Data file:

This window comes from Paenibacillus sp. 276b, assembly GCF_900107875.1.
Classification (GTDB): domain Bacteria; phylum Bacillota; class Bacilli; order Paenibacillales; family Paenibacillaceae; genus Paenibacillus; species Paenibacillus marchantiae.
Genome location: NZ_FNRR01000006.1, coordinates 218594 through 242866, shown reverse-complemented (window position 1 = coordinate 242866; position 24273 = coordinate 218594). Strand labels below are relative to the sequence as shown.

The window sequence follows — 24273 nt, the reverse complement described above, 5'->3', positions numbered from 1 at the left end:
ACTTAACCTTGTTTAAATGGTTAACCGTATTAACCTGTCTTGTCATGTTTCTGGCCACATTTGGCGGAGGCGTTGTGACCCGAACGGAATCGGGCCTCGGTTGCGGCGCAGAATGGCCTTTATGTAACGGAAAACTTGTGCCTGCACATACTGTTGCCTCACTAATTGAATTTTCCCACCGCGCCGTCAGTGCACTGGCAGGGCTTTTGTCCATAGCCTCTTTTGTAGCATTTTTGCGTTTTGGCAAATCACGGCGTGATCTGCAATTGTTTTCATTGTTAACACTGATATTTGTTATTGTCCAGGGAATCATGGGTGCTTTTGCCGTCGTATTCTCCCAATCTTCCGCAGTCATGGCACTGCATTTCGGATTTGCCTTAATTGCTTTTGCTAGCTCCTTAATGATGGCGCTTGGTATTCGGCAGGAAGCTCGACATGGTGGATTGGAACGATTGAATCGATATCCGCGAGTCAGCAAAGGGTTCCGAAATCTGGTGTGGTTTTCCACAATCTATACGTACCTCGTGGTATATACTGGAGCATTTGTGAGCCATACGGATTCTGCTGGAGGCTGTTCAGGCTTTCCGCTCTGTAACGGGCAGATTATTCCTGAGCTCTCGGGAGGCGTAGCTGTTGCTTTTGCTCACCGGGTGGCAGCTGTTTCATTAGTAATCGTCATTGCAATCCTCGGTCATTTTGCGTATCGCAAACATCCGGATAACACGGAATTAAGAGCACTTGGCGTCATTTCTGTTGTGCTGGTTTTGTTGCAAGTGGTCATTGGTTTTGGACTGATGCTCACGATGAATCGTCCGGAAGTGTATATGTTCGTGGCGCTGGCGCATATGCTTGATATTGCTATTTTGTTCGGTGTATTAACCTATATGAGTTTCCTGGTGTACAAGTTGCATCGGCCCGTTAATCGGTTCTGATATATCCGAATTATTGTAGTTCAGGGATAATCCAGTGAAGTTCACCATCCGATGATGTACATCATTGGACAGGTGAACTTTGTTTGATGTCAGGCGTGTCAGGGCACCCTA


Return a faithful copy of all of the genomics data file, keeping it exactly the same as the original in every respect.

This window comes from Paenibacillus sp. 276b, assembly GCF_900107875.1.
Classification (GTDB): domain Bacteria; phylum Bacillota; class Bacilli; order Paenibacillales; family Paenibacillaceae; genus Paenibacillus; species Paenibacillus marchantiae.
Genome location: NZ_FNRR01000006.1, coordinates 218594 through 242866, shown reverse-complemented (window position 1 = coordinate 242866; position 24273 = coordinate 218594). Strand labels below are relative to the sequence as shown.

The window sequence follows — 24273 nt, the reverse complement described above, 5'->3', positions numbered from 1 at the left end:
ACTTAACCTTGTTTAAATGGTTAACCGTATTAACCTGTCTTGTCATGTTTCTGGCCACATTTGGCGGAGGCGTTGTGACCCGAACGGAATCGGGCCTCGGTTGCGGCGCAGAATGGCCTTTATGTAACGGAAAACTTGTGCCTGCACATACTGTTGCCTCACTAATTGAATTTTCCCACCGCGCCGTCAGTGCACTGGCAGGGCTTTTGTCCATAGCCTCTTTTGTAGCATTTTTGCGTTTTGGCAAATCACGGCGTGATCTGCAATTGTTTTCATTGTTAACACTGATATTTGTTATTGTCCAGGGAATCATGGGTGCTTTTGCCGTCGTATTCTCCCAATCTTCCGCAGTCATGGCACTGCATTTCGGATTTGCCTTAATTGCTTTTGCTAGCTCCTTAATGATGGCGCTTGGTATTCGGCAGGAAGCTCGACATGGTGGATTGGAACGATTGAATCGATATCCGCGAGTCAGCAAAGGGTTCCGAAATCTGGTGTGGTTTTCCACAATCTATACGTACCTCGTGGTATATACTGGAGCATTTGTGAGCCATACGGATTCTGCTGGAGGCTGTTCAGGCTTTCCGCTCTGTAACGGGCAGATTATTCCTGAGCTCTCGGGAGGCGTAGCTGTTGCTTTTGCTCACCGGGTGGCAGCTGTTTCATTAGTAATCGTCATTGCAATCCTCGGTCATTTTGCGTATCGCAAACATCCGGATAACACGGAATTAAGAGCACTTGGCGTCATTTCTGTTGTGCTGGTTTTGTTGCAAGTGGTCATTGGTTTTGGACTGATGCTCACGATGAATCGTCCGGAAGTGTATATGTTCGTGGCGCTGGCGCATATGCTTGATATTGCTATTTTGTTCGGTGTATTAACCTATATGAGTTTCCTGGTGTACAAGTTGCATCGGCCCGTTAATCGGTTCTGATATATCCGAATTATTGTAGTTCAGGGATAATCCAGTGAAGTTCACCATCCGATGATGTACATCATTGGACAGGTGAACTTTGTTTGATGTCAGGCGTGTCAGGGCACCCTA